Vickers predicts that Apex Hotels will be back to pre-Covid profits by the end of the 22/23 financial year, although she suspects the demographic of guests may skew slightly: “The biggest demographic change short term will be in the domestic market. Normally we’d have a 50/50 split of overseas and domestic customers, but this summer we expect to see very strong demand for staycations.”
Nadeem Boghani CA, owner, Splendid Hospitality Group
As well as steering Splendid Hospitality Group through the Covid-19 crisis, Nadeem Boghani CA, as the head of a family-run business, has the extra pressure of protecting his kinfolk’s legacy. “The ambition is to hand over the business to the next generation in a stronger position than we’re in now,” Boghani says. “We had to get very strategic. We had to balance the long-term horizon for a family-owned business with specific short-term decisions that were necessary for us.”
His immediate focus was on cash management and preservation. In the early months of the pandemic, the group utilised the UK government’s furlough scheme, topping staff wages up to 100%. “We wanted to give staff enough time to adjust to reality and get their finances in order,” Boghani says.
At the same time, owners and senior managers took a pay cut, and the company raised a hardship fund to help staff in need. “We’re a family-run enterprise with family values at the heart of our organisation so doing what is right for our staff is essential,” he says. “You can’t depart from your values when the chips are down.”
There’s a lot to be said for doing networking and team-building in person and I think that aspect will come back and give hoteliers a boost
The group’s long-term strategy also shifted gears. “One area we did progress on was working on our planning applications, extension possibilities and rebranding,” he says. It also explored other opportunities, for instance working with organisations to make some of its 21 properties available to homeless charities and asylum seekers. “We might keep that going for as long as it’s available as it’s part of our corporate social responsibility,” Boghani says.
The group is also considering investing in long-stay hotel apartments, which Boghani believes will be a big future trend, and working with hotel partners – major brands such as IHG, Accor and Hilton – to ensure that existing spaces are safe in anticipation of a strong return to corporate events. “There’s a lot to be said for doing networking and team-building in person and I think that aspect will come back and give hoteliers a boost,” he says.
In the meantime, Boghani is confident that the staycation business will boom. “The financial crash of 2008 taught us that if people’s pockets are that little bit lighter, holidays are still a priority,” he says.
Staycations at the group’s properties were already on the rise after the first UK lockdown. “Our hotels in cities such as Oxford, Edinburgh and York traded really robustly last summer,” he says, “although London really suffered. I hope that when we open up, the staycation business throughout the UK is strong and that London bounces back as well.”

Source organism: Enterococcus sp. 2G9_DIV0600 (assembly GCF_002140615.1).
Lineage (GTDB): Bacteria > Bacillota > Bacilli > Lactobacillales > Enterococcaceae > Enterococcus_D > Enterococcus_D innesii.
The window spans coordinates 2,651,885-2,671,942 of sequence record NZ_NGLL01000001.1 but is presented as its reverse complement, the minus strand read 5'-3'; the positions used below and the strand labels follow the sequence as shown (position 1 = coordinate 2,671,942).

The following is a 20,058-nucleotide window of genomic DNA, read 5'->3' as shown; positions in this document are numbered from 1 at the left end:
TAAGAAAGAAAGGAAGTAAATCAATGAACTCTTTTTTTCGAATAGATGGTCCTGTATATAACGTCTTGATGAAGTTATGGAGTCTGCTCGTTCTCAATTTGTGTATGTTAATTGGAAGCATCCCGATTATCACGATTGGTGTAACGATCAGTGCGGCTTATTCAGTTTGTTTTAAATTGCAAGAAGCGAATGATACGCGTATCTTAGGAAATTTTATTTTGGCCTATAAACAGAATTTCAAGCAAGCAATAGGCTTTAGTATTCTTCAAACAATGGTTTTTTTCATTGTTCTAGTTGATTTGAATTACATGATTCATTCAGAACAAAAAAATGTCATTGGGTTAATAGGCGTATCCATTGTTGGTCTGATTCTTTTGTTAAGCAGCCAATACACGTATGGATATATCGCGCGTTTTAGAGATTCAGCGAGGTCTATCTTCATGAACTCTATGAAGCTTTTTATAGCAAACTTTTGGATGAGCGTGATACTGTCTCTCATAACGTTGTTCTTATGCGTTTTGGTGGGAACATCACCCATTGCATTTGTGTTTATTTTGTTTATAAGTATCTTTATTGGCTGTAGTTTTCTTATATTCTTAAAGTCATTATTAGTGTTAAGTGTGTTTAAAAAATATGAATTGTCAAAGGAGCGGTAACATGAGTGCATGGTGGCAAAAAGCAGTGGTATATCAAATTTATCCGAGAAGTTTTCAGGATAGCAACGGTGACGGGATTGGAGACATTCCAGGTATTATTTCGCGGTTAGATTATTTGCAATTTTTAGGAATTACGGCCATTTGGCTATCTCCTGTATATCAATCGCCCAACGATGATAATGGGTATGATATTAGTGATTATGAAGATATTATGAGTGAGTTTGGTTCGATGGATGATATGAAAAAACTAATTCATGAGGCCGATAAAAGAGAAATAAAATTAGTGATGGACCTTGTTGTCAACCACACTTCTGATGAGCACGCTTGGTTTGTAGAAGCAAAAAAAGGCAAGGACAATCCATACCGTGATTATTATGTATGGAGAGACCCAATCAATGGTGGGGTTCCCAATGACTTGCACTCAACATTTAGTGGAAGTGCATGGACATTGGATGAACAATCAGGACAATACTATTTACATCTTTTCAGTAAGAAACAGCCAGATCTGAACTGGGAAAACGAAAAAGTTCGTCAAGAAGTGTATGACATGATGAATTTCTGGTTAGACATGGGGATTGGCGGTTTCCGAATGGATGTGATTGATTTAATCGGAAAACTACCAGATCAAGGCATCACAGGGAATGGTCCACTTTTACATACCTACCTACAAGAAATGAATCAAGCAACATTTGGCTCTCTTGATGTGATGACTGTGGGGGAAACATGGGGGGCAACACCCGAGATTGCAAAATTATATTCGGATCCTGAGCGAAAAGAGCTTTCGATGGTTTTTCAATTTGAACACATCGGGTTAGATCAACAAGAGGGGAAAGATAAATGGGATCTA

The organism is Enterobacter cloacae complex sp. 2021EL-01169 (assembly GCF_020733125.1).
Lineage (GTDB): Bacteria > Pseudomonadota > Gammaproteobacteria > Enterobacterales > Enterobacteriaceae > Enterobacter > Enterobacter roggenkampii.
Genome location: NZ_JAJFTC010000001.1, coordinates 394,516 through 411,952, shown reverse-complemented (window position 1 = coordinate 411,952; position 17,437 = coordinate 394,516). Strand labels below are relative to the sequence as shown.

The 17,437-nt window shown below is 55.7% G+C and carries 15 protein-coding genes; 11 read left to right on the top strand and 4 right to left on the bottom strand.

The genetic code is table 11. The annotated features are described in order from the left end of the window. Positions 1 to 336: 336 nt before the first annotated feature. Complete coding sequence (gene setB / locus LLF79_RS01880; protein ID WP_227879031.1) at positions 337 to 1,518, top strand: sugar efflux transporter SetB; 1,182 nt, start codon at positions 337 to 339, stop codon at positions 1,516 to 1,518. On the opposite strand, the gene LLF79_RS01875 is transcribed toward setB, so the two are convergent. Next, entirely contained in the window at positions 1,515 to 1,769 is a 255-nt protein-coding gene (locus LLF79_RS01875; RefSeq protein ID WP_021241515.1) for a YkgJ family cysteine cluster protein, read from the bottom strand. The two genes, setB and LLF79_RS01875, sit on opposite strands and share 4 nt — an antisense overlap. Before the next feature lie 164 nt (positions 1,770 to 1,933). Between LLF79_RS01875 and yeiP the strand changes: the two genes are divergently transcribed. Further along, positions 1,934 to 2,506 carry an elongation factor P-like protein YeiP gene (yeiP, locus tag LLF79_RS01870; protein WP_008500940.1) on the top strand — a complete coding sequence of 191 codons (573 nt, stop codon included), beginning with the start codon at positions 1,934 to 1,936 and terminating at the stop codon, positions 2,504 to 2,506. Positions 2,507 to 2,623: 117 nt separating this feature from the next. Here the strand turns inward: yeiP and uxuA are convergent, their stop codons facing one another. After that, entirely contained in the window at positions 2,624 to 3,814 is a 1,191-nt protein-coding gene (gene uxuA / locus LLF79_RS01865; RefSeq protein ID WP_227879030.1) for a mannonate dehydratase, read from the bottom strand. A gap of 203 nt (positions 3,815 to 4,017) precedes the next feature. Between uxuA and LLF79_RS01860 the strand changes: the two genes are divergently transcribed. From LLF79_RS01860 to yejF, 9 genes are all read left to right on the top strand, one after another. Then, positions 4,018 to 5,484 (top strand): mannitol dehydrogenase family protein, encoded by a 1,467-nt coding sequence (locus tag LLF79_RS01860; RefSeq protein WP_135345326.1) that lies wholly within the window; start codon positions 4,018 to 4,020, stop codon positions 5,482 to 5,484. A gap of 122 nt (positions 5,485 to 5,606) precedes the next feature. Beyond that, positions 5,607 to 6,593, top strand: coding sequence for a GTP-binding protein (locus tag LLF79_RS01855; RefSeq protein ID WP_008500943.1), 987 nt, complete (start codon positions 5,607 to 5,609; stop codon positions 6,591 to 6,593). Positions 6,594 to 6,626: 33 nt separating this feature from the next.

Attitude is key to the family-run company’s success. “Faith eliminates fear,” Boghani says. “But to trade your way out of it, when you’ve taken on extra bank borrowings and you’ve had huge losses, is not going to quite cut it. If you develop and asset manage your way out of it as well, you can rebuild faster.”
Back to business
Kanishka De Livera CA, Corporate Strategy Director, American Express Global Business Travel
The Covid-19 pandemic hit just one year into Kanishka de Livera CA’s new role with American Express Global Business Travel (GBT). “It has been a challenging induction,” he admits. “Pre-Covid, we were fortunate that we’d just completed a five-year plan and were in the process of developing the next long-term strategy. When Covid hit, we had to reassess. But fundamentally, we believe many of the long-term themes expressed by our customers continue to be relevant.”
During the crisis, the business travel management company identified three priorities: protecting customers, protecting employees and protecting the business. This included repatriating 100,000 travellers back home in a matter of weeks, making offices Covid-secure and making use of government support schemes.
While de Livera admits to changes to why, where and how customers are now travelling, he believes much of this will be temporary. “Looking at previous crises, what tends to happen is long-term structural trends accelerate, while trends that have their roots in that crisis have less continuity,” he says. “Because people are simply accommodating a new set of circumstances, not changing behaviour for the long term.”
Collaboration is a key component of a company’s culture and travel has a big role to play in bringing that culture together
One such trend is virtual meetings. Video-conferencing has existed for decades, and while it is now the norm, de Livera believes when travel returns, many companies will go back to face-to-face meetings to stay competitive and for team-building. “Today everybody has to meet virtually, but when that level playing field ends and people can meet clients again, the vast majority will likely revert back,” he says. “Think about those sales meetings where being there in person has made the difference. Collaboration is a key component of a company’s culture and travel has a big role to play in bringing that culture together. As a business travel community, we have an opportunity to create that forum.”
Once travel resumes, it will be vital to ensure journeys are safe. “Travel is going to be complex for a while but helping our customers navigate complexity is fundamentally why GBT exists,” de Livera says. “We provide safety, duty of care and comfort within the limitations of protocols.”
GBT’s leadership have been advocates for the entire travel industry and would like government and NGOs to do something similar. “The biggest problem isn’t confidence so much as restrictions,” he says. “When you lift the restrictions, the demand is there, but governments are working in a fragmented way. We are working with the World Travel and Tourism Council and other global bodies to encourage governments to have interoperable systems which can start to get people safely moving again.”